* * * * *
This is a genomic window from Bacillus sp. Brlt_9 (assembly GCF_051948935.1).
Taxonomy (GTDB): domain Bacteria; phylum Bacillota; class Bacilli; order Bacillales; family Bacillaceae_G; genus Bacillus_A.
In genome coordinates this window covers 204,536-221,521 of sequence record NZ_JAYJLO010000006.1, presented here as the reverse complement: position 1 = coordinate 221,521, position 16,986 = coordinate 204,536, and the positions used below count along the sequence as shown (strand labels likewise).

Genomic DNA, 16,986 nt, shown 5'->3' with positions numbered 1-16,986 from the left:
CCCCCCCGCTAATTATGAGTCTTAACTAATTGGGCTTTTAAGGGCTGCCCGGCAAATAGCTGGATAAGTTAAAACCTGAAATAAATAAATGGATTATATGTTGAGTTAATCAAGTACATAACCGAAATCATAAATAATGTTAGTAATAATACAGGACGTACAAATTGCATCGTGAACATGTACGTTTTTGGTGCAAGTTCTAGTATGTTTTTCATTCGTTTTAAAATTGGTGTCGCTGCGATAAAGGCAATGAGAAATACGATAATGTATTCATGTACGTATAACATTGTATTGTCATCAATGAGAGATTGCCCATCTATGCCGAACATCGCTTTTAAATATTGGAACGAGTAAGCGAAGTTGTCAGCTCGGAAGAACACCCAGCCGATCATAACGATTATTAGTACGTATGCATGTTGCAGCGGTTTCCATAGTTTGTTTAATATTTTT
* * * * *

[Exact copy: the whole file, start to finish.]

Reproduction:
This is a genomic window from Bacillus sp. Brlt_9 (assembly GCF_051948935.1).
Taxonomy (GTDB): domain Bacteria; phylum Bacillota; class Bacilli; order Bacillales; family Bacillaceae_G; genus Bacillus_A.
In genome coordinates this window covers 204,536-221,521 of sequence record NZ_JAYJLO010000006.1, presented here as the reverse complement: position 1 = coordinate 221,521, position 16,986 = coordinate 204,536, and the positions used below count along the sequence as shown (strand labels likewise).

Genomic DNA, 16,986 nt, shown 5'->3' with positions numbered 1-16,986 from the left:
CCCCCCCGCTAATTATGAGTCTTAACTAATTGGGCTTTTAAGGGCTGCCCGGCAAATAGCTGGATAAGTTAAAACCTGAAATAAATAAATGGATTATATGTTGAGTTAATCAAGTACATAACCGAAATCATAAATAATGTTAGTAATAATACAGGACGTACAAATTGCATCGTGAACATGTACGTTTTTGGTGCAAGTTCTAGTATGTTTTTCATTCGTTTTAAAATTGGTGTCGCTGCGATAAAGGCAATGAGAAATACGATAATGTATTCATGTACGTATAACATTGTATTGTCATCAATGAGAGATTGCCCATCTATGCCGAACATCGCTTTTAAATATTGGAACGAGTAAGCGAAGTTGTCAGCTCGGAAGAACACCCAGCCGATCATAACGATTATTAGTACGTATGCATGTTGCAGCGGTTTCCATAGTTTGTTTAATATTTTT